So how can you use this concept in your life? First, determine your own personality type. Determine if you strongly fit one of the four personality types or if you tend to be a combination of two or three of them. Next consider the personality types of a few people you know well. You will remember the personality types better if you can think of someone who is a good example of each.

Let’s consider a situation where knowing personality styles could help you. Perhaps your boss drives you crazy. Nothing you do meets his standards, and you find him to be picky, inefficient and irritating. You strive to do your job well, and you see your boss as a hindrance. An understanding of personality styles could go far in actually resolving your problem. Remember, your options are: 1. continue to be miserable. 2. find another job. or 3. solve the problem.

In reading the personality profiles above, you determine that you are a Type D (Demanding Driver). You look to do things efficiently, quickly and move on to the next task. You are good at what you do, and you know it; you just want to do your job. Your boss, on the other hand, clearly acts like a Type C (Calculating Controller). Everything has to be perfect, and he always wants more details.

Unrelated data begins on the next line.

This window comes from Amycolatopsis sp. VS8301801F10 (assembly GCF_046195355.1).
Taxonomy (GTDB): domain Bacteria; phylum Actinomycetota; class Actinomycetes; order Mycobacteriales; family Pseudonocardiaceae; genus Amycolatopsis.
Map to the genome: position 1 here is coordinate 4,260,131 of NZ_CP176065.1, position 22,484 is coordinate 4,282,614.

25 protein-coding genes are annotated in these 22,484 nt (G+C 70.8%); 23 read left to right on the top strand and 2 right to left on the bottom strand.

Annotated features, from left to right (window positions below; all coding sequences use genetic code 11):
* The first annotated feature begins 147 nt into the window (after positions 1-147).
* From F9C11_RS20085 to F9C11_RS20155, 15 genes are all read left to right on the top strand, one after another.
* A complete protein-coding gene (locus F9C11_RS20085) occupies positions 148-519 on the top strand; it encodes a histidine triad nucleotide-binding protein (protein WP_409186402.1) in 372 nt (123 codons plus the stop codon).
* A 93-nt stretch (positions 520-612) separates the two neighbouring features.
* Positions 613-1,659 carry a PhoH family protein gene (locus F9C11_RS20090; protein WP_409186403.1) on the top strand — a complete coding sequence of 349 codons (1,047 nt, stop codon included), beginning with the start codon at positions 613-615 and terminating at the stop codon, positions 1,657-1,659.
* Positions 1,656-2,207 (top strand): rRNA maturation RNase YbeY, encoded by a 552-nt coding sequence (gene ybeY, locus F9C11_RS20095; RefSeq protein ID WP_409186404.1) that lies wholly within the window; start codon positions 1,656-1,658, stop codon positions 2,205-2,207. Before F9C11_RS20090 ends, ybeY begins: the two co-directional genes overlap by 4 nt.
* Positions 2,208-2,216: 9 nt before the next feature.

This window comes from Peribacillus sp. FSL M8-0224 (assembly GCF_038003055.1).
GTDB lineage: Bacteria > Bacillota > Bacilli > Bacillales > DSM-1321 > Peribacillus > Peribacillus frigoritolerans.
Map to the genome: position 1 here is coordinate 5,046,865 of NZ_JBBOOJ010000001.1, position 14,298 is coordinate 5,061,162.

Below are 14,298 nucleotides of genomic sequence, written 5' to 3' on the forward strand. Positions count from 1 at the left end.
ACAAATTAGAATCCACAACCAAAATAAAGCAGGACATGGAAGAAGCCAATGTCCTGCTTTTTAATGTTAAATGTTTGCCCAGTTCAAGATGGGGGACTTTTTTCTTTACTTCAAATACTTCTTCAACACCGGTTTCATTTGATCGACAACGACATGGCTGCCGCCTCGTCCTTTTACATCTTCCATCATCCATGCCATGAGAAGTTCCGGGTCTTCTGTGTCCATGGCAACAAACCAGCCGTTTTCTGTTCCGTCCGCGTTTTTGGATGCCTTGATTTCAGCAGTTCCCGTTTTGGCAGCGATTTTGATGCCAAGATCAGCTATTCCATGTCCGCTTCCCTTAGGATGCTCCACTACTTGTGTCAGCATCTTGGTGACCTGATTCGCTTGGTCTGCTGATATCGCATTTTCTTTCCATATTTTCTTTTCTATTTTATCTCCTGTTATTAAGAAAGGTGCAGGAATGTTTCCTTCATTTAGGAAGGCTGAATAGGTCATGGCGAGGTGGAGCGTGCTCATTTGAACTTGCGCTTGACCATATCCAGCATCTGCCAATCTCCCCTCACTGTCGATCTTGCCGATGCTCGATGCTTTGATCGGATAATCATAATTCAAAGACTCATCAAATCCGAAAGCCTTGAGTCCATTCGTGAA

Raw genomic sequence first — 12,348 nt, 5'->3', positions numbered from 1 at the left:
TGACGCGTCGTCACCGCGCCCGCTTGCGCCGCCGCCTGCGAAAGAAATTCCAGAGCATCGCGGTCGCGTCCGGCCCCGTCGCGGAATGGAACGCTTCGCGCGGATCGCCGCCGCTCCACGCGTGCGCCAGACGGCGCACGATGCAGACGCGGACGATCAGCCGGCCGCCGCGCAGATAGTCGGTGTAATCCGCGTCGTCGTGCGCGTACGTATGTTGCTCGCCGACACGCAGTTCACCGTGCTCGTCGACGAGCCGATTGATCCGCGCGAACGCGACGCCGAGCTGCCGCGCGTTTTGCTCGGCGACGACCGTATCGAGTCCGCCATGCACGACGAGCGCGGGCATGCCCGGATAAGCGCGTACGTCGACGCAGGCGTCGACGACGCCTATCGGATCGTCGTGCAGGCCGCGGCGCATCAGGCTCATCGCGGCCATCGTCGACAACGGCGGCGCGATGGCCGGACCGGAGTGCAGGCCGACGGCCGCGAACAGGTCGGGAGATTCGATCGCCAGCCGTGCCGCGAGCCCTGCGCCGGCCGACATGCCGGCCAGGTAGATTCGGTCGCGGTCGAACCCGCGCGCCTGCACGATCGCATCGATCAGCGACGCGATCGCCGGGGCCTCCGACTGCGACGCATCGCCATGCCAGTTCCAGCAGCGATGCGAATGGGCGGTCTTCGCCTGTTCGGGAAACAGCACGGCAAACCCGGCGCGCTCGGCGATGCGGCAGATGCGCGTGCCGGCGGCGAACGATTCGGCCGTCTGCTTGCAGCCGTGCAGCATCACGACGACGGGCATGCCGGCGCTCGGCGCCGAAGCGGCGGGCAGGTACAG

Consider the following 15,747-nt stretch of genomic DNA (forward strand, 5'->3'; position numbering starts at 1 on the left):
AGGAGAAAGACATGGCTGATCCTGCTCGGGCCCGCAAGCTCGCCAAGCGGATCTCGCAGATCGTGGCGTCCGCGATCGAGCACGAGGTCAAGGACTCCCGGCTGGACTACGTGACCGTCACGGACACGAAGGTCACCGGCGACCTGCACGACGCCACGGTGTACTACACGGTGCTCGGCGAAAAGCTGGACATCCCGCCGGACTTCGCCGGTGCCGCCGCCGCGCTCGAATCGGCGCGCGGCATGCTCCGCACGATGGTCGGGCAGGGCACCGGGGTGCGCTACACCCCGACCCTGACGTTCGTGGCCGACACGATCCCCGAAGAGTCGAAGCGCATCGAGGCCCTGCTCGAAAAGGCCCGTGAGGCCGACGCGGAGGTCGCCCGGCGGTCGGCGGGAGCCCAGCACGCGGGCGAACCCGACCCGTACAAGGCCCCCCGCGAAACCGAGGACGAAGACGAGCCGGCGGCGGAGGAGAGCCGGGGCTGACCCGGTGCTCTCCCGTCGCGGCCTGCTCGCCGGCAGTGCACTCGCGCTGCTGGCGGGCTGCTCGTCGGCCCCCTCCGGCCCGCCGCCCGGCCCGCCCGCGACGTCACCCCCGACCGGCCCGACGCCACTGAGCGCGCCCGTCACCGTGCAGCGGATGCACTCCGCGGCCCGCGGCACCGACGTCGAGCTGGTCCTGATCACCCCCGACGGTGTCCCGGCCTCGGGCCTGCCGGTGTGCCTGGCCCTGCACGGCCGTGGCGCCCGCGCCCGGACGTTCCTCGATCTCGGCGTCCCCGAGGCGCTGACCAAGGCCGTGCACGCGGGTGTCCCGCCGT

Can you see the steps that would diffuse the situation? As a Type D employee, you are struggling to get along with your Type C boss. The solution involves redefining what a completed task means to you. If you want to get along with your boss, just understand that he needs more detail than you do. With little effort or aggravation, you can provide your boss with the extra information. As so often happens, the problem can be solved easily after it is understood clearly.

Since I have been paying attention to personality types for years, I can attest to their usefulness in day-to-day living. When you identify an individual’s personality profile, you can better predict how that person will react in different situations. You gain a higher level of understanding in that relationship.

On the other hand, some people simply do not fit the personality profiles. For example, artistic people tend not to fit any of the categories. Please don’t try to label every person with a personality type, for you will have gone beyond the usefulness of the concept. Use the personality types where they seem to fit. Used wisely this tool will be valuable in your own life and as you relate to others.